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Q: How, please, can I incorporate a visual seconds counter that will disappear when an option is selected, or when the clock runs out.

Example -- *Messages* buffer

  • You have 10 seconds to make your selction.

  • You have 9 seconds to make your selection.

  • . . .

  • Time's up!

I have a variable that is called init-variable. When non-nil, Emacs loads with a full configuration of various user customizations. When nil, Emacs loads with the equivalent of Emacs -Q -- i.e., no user customizations are loaded. The function read-char-exclusive has a nice feature for a seconds counter, and I've incorporated that feature into the code snippet below. Option number 1 sets the init-variable to nil; option number 2 or no action result in the default setting of non-nil.

(defvar init-variable t)

(let* (
    (emacs-q (read-char-exclusive nil nil 10)))
  (cond
    ((eq emacs-q ?1)
      (setq init-variable nil)
      (message "Emacs -Q"))
    ((eq emacs-q ?2)
      (message "Regular Loading."))
    (t (message "This is the default.")) ))
7

From its docstring, I'm guessing that you can't incorporate the countdown message functionality into read-char-exclusive. However, you can wrap it up in your own timer:

(let ((choice nil)
      (count  3))
  (while (>= count 0)
    (message (format "Seconds left to make your choice: %d" count))
    (setq count (if (setq choice (read-char-exclusive nil nil 1))
                    -1
                  (1- count))))
  (cond ((eq choice ?1)
         (message "You entered 1"))
        ((eq choice ?2)
         (message "You entered 2"))
        (t
         (message "The default"))))

Actually, this might be sufficiently useful to wrap it up in a function. Here's a quick sketch that works for a few functions that take the same arguments in the same order (read-char, read-char-exclusive, read-event, and perhaps others) -- extend as you like to do things with read-string and others that take a different argument list:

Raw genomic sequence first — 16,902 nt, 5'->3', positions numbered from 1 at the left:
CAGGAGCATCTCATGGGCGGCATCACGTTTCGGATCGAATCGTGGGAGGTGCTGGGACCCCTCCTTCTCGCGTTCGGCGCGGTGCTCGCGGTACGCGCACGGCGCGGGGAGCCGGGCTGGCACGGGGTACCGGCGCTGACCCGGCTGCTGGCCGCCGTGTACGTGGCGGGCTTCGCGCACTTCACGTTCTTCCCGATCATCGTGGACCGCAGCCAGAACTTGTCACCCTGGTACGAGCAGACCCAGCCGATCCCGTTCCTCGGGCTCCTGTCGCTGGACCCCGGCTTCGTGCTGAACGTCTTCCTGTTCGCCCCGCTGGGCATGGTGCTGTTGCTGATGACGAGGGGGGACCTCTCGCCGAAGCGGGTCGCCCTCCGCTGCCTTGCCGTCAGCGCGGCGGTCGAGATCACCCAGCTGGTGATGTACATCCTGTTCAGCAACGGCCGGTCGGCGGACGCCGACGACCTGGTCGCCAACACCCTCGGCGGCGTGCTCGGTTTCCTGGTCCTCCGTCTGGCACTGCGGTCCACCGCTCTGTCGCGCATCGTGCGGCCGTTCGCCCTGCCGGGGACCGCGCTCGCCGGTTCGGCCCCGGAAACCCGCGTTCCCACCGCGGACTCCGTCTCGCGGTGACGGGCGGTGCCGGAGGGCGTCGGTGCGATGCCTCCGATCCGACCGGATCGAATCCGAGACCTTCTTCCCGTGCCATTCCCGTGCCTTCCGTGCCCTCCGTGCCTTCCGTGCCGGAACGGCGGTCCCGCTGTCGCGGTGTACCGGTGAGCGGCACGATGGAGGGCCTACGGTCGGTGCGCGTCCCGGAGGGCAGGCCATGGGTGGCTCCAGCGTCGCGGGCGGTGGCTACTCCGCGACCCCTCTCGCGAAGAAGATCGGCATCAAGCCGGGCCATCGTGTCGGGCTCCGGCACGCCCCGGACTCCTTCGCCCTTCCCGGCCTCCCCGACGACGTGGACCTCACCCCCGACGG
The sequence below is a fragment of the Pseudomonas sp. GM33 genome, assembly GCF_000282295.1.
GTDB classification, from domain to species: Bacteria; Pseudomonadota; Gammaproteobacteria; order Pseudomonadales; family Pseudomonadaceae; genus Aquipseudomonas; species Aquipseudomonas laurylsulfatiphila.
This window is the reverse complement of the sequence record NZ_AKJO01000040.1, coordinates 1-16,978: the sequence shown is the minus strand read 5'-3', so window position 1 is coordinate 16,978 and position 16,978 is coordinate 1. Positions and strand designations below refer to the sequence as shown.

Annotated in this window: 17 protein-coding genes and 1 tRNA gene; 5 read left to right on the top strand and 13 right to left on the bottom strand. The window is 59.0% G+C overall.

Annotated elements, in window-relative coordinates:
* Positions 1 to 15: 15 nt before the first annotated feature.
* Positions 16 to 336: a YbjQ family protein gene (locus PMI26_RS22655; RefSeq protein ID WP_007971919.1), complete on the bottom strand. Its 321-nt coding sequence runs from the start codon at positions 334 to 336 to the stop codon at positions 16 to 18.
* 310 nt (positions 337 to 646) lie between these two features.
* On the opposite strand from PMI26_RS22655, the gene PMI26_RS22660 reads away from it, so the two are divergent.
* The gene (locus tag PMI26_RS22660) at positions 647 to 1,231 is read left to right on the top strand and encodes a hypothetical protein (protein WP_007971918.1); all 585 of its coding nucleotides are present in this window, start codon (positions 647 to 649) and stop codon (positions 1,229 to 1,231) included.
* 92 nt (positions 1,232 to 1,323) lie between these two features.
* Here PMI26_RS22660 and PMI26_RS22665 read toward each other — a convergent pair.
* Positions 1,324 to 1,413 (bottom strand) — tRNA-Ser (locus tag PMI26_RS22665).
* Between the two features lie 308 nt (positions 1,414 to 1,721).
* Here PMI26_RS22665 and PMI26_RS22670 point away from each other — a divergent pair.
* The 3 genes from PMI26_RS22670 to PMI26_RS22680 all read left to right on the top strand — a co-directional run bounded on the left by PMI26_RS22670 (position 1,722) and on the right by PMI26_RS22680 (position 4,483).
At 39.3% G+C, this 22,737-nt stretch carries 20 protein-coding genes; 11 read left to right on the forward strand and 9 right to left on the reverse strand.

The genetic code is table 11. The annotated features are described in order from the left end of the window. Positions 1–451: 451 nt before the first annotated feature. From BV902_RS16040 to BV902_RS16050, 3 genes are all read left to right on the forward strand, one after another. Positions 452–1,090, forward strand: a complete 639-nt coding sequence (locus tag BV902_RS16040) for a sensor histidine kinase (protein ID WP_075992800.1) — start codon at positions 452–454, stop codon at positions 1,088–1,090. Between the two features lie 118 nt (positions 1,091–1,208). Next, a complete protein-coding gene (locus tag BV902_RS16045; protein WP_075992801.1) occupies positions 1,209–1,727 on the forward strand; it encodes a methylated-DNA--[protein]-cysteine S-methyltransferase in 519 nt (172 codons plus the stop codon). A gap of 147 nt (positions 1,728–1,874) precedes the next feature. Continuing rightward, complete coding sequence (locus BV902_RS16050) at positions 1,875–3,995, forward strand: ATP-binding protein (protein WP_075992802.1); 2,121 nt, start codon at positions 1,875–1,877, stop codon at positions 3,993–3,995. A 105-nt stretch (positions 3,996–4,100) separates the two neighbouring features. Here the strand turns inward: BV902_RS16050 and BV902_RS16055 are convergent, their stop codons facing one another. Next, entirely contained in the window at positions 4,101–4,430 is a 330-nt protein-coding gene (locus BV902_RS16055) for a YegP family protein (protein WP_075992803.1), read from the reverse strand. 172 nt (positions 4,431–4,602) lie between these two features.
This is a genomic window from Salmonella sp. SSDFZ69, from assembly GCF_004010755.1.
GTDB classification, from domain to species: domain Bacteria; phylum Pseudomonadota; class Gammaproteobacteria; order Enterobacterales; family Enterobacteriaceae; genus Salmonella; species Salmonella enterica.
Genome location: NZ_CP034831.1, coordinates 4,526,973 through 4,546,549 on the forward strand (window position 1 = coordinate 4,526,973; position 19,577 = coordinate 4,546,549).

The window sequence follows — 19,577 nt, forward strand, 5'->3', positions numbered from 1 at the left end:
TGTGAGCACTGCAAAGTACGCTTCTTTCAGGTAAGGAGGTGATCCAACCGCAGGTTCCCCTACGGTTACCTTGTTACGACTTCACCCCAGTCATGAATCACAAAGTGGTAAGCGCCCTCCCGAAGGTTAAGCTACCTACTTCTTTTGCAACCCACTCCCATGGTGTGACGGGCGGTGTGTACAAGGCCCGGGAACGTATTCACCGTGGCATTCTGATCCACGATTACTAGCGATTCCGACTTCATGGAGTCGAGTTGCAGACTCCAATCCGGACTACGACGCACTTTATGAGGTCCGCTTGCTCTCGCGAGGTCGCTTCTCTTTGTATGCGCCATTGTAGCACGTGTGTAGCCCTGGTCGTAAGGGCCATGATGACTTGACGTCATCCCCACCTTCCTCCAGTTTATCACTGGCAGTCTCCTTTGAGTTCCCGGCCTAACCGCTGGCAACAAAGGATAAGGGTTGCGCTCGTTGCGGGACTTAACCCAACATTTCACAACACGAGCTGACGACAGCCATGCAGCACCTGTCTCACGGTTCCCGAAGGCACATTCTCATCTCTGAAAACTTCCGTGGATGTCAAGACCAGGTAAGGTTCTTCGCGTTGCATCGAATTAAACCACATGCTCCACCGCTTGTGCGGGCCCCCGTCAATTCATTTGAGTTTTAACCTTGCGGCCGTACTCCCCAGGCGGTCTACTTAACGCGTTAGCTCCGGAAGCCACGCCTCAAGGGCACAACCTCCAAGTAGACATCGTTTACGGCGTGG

(defun countdown-read (fnx &optional prompt inherit-input-method seconds)
  "Reads a character or event and provides a countdown of SECONDS
to provide input.  Return nil if no input arrives in time.

FNX is a function that supports the rest of the
arguments (currently, `read-char', `read-char-exclusive',
`read-event', and maybe others).
If the optional argument PROMPT is non-nil, display that as a
prompt.
If the optional argument INHERIT-INPUT-METHOD is non-nil and some
input method is turned on in the current buffer, that input
method is used for reading a character.
If the optional argument SECONDS is non-nil, it should be a
number specifying the maximum number of seconds to wait for
input (default: 5)."
  (let (choice (seconds (or seconds 5)))
    (while (>= seconds 0)
      (message (format (concat (or prompt "") " (%d): ") seconds))
      (setq seconds (if (setq choice
                              (funcall fnx nil inherit-input-method 1))
                        -1
                      (1- seconds))))
    choice))

Using it would look like:

(countdown-read #'read-char-exclusive "Please enter a character" nil 3)
  • Yes, that new function will indeed be very useful! Thank you for extending your answer to include it -- greatly appreciated. – lawlist Nov 16 '14 at 17:24

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